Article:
Vaishravanalaya, Vaiśravaṇālaya, Vaishravana-alaya: 7 definitions
Vaishravanalaya means something in Hinduism, Sanskrit, biology. If you want to know the exact meaning, history, etymology or English translation of this term then check out the descriptions on this page. Add your comment or reference to a book if you want to contribute to this summary article.
The Sanskrit term Vaiśravaṇālaya can be transliterated into English as Vaisravanalaya or Vaishravanalaya, using the IAST transliteration scheme (?).
Purana and Itihasa (epic history)Source: Cologne Digital Sanskrit Dictionaries: The Purana Index
Vaiśravaṇālaya (वैश्रवणालय).—A tīrtha sacred to Nidhi.*
- * Matsya-purāṇa 13. 51.
The Purana (पुराण, purāṇas) refers to Sanskrit literature preserving ancient India’s vast cultural history, including historical legends, religious ceremonies, various arts and sciences. The eighteen mahapuranas total over 400,000 shlokas (metrical couplets) and date to at least several centuries BCE.
Biology (plants and animals)Source: Google Books: CRC World Dictionary (Regional names)
Vaisravanalaya in India is the name of a plant defined with Ficus benghalensis in various botanical sources. This page contains potential references in Ayurveda, modern medicine, and other folk traditions or local practices It has the synonym Ficus cotoneifolia Vahl (among others).
Example references for further research on medicinal uses or toxicity (see latin names for full list):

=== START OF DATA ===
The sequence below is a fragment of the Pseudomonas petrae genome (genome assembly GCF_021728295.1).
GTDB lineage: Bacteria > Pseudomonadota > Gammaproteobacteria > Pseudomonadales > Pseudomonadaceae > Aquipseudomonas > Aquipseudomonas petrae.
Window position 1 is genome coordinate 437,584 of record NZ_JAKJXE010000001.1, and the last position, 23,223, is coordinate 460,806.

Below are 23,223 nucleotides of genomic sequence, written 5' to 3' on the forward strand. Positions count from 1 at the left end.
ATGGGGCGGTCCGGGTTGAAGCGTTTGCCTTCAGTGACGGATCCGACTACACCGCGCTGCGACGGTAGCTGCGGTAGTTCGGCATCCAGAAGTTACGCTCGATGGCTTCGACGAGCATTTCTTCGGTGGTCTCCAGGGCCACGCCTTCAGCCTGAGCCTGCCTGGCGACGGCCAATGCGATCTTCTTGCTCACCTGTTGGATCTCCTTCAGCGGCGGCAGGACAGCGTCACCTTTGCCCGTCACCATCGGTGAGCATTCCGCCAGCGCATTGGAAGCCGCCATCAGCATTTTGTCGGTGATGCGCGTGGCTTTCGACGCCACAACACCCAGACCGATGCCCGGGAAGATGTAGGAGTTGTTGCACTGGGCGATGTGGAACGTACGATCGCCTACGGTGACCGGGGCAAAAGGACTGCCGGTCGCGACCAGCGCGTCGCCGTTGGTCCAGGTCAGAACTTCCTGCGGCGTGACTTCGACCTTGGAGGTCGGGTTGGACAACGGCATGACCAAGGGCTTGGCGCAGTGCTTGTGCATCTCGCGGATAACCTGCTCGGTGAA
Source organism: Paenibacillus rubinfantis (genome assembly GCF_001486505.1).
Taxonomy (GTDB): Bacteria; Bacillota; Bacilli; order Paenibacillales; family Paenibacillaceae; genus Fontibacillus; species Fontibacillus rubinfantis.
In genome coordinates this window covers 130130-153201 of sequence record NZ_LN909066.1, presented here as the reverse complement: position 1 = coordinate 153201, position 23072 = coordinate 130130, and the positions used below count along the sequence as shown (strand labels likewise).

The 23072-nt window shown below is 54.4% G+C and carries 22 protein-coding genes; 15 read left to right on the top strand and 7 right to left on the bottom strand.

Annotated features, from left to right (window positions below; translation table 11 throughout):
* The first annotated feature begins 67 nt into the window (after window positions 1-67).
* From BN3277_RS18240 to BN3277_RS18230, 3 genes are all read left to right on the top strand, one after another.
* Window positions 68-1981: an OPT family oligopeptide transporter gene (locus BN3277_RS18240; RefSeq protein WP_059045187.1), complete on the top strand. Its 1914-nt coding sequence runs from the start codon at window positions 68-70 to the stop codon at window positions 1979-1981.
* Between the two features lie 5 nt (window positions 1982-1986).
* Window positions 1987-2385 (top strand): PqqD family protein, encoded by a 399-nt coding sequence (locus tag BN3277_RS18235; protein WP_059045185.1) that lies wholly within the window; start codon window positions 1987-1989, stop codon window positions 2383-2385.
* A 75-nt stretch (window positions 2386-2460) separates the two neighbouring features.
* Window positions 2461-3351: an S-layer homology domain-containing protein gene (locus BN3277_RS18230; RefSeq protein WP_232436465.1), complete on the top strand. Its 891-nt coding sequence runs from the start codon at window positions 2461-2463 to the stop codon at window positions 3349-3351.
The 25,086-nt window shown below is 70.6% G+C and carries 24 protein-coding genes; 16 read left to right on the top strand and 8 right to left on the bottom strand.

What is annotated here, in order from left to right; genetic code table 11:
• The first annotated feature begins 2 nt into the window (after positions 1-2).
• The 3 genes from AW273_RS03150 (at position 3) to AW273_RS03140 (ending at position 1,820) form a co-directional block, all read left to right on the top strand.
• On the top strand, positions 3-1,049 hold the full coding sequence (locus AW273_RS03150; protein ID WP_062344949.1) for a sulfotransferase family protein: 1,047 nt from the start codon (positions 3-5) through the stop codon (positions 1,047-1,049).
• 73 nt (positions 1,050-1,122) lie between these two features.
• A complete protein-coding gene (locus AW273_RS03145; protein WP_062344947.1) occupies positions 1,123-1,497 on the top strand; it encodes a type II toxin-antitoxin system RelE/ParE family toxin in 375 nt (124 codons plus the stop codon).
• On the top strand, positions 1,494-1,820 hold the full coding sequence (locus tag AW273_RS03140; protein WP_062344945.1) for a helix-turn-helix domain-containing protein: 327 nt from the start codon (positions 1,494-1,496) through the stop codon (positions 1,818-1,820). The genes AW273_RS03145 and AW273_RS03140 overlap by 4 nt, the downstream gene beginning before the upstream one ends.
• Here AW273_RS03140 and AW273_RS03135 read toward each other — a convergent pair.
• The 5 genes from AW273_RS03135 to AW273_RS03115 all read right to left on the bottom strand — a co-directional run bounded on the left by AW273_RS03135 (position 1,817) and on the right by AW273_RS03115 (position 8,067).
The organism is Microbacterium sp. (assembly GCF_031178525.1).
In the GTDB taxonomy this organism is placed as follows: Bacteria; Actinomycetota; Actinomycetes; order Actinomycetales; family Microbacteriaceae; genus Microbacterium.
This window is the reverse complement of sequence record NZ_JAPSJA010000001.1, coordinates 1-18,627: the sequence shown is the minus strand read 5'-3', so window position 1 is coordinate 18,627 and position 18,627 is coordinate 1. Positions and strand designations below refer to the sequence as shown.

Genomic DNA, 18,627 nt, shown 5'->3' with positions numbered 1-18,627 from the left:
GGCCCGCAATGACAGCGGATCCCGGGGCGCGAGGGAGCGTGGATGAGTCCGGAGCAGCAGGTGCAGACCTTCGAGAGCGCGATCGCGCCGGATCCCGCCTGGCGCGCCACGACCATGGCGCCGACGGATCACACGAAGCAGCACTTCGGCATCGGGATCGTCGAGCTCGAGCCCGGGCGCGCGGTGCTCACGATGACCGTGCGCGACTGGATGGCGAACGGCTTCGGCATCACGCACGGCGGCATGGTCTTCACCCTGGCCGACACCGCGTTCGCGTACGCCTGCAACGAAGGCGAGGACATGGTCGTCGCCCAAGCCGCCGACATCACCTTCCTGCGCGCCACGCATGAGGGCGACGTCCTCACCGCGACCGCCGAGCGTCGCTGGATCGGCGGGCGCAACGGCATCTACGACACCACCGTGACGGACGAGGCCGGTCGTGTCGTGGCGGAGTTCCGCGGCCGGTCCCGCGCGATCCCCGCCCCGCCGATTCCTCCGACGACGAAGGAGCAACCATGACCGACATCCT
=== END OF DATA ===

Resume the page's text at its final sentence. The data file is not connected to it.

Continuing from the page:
· Ann. Mus. Bot. Lugduno-Batavi (1867)
· Species Plantarum
· Enumeratio plantarum (1805)
· Plant Systematics and Evolution (1987)
· Bot. Mat. Med. (1812)
If you are looking for specific details regarding Vaisravanalaya, for example pregnancy safety, diet and recipes, health benefits, chemical composition, extract dosage, side effects, have a look at these references.
This sections includes definitions from the five kingdoms of living things: Animals, Plants, Fungi, Protists and Monera. It will include both the official binomial nomenclature (scientific names usually in Latin) as well as regional spellings and variants.
Languages of India and abroad
Sanskrit dictionarySource: DDSA: The practical Sanskrit-English dictionary
1) the abode of Kubera.
2) the fig-tree.
Derivable forms: vaiśravaṇālayaḥ (वैश्रवणालयः).Source: Cologne Digital Sanskrit Dictionaries: Shabda-Sagara Sanskrit-English Dictionary
(-yaḥ) The Indian-fig tree. E. vaiśravaṇa Kuvera, ālaya abode.Source: Cologne Digital Sanskrit Dictionaries: Monier-Williams Sanskrit-English Dictionary
1) Vaiśravaṇālaya (वैश्रवणालय):—[from vaiśravaṇa] m. ‘K°’s abode’, the Indian fig-tree, [cf. Lexicographers, esp. such as amarasiṃha, halāyudha, hemacandra, etc.]
2) [v.s. ...] Name of a place, [Catalogue(s)]Source: Cologne Digital Sanskrit Dictionaries: Yates Sanskrit-English Dictionary
Vaiśravaṇālaya (वैश्रवणालय):—[vaiśravaṇā+laya] (yaḥ) 1. m. The Indian fig tree.
[Sanskrit to German]
Sanskrit, also spelled संस्कृतम् (saṃskṛtam), is an ancient language of India commonly seen as the grandmother of the Indo-European language family (even English!). Closely allied with Prakrit and Pali, Sanskrit is more exhaustive in both grammar and terms and has the most extensive collection of literature in the world, greatly surpassing its sister-languages Greek and Latin.
See also (Relevant definitions)
Search found 4 books and stories containing Vaishravanalaya, Vaiśravaṇālaya, Vaisravanalaya, Vaishravana-alaya, Vaiśravaṇa-ālaya, Vaisravana-alaya; (plurals include: Vaishravanalayas, Vaiśravaṇālayas, Vaisravanalayas, alayas, ālayas). You can also click to the full overview containing English textual excerpts. Below are direct links for the most relevant articles:
Puranic encyclopaedia (by Vettam Mani)
Ramayana of Valmiki (by Hari Prasad Shastri)
Chapter 74 - Hanuman goes to the Mountain of Medicinal Herbs < [Book 6 - Yuddha-kanda]
The Skanda Purana (by G. V. Tagare)
The Devi Bhagavata Purana (by Swami Vijñanananda)